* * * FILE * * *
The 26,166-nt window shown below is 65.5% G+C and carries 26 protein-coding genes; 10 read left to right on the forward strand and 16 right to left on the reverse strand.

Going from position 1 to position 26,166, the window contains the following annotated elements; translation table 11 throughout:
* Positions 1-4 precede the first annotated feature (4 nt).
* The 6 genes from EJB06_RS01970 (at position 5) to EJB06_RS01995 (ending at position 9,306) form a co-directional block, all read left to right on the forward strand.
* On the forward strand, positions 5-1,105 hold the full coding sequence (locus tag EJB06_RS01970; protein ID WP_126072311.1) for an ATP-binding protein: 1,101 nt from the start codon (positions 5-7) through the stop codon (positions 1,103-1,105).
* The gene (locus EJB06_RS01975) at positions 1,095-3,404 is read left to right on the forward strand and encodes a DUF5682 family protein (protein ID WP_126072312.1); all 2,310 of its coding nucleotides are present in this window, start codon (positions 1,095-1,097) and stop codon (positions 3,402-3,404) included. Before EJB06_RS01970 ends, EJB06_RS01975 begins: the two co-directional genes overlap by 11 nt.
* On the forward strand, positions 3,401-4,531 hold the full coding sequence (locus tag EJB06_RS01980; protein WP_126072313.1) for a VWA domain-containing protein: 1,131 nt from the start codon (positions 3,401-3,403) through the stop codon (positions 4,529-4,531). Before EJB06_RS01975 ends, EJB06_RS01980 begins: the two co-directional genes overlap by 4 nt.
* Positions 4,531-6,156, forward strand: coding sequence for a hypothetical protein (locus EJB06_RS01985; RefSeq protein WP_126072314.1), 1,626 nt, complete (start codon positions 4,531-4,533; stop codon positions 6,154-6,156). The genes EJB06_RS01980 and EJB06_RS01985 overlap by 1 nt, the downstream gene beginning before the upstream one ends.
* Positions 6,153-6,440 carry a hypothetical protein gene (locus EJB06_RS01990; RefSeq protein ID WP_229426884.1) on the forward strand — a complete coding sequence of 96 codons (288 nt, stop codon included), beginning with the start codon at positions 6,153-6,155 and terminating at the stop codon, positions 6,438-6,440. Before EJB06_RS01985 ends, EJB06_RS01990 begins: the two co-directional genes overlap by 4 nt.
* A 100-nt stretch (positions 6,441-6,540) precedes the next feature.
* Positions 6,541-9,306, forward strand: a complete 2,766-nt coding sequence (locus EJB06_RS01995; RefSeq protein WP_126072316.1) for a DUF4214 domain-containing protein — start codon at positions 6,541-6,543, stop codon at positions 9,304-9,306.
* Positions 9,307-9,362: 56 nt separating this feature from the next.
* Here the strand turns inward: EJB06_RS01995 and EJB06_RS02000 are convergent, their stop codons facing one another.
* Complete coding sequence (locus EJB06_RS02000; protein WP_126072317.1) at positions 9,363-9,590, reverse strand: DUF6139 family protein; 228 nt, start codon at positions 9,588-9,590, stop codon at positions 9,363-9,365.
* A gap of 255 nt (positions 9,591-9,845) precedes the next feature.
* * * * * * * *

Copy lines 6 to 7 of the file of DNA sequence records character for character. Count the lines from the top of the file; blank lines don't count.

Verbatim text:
* The gene (locus EJB06_RS01975) at positions 1,095-3,404 is read left to right on the forward strand and encodes a DUF5682 family protein (protein ID WP_126072312.1); all 2,310 of its coding nucleotides are present in this window, start codon (positions 1,095-1,097) and stop codon (positions 3,402-3,404) included. Before EJB06_RS01970 ends, EJB06_RS01975 begins: the two co-directional genes overlap by 11 nt.
* On the forward strand, positions 3,401-4,531 hold the full coding sequence (locus tag EJB06_RS01980; protein WP_126072313.1) for a VWA domain-containing protein: 1,131 nt from the start codon (positions 3,401-3,403) through the stop codon (positions 4,529-4,531). Before EJB06_RS01975 ends, EJB06_RS01980 begins: the two co-directional genes overlap by 4 nt.